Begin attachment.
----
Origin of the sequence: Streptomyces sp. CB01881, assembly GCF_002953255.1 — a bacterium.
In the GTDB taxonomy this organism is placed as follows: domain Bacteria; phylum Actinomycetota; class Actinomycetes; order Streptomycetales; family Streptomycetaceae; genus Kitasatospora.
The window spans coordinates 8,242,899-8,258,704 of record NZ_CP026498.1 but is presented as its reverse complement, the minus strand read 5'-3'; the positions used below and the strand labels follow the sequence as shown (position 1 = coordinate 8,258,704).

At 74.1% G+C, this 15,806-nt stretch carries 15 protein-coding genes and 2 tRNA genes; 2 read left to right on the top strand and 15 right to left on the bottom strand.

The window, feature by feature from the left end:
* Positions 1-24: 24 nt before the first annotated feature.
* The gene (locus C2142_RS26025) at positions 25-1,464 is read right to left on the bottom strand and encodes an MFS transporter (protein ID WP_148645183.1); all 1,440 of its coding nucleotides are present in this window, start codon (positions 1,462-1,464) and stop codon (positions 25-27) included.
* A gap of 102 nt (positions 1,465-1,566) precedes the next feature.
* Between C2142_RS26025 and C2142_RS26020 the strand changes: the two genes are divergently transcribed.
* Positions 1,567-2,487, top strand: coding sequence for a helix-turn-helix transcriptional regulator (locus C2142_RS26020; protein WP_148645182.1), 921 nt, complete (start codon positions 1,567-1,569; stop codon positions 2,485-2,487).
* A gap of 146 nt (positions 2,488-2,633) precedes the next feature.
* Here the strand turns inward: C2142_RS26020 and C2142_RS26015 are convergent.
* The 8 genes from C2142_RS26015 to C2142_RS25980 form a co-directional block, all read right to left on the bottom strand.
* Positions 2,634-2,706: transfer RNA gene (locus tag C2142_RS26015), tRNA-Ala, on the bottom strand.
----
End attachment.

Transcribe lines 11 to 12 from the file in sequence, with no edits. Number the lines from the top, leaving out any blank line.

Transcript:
* A gap of 146 nt (positions 2,488-2,633) precedes the next feature.
* Here the strand turns inward: C2142_RS26020 and C2142_RS26015 are convergent.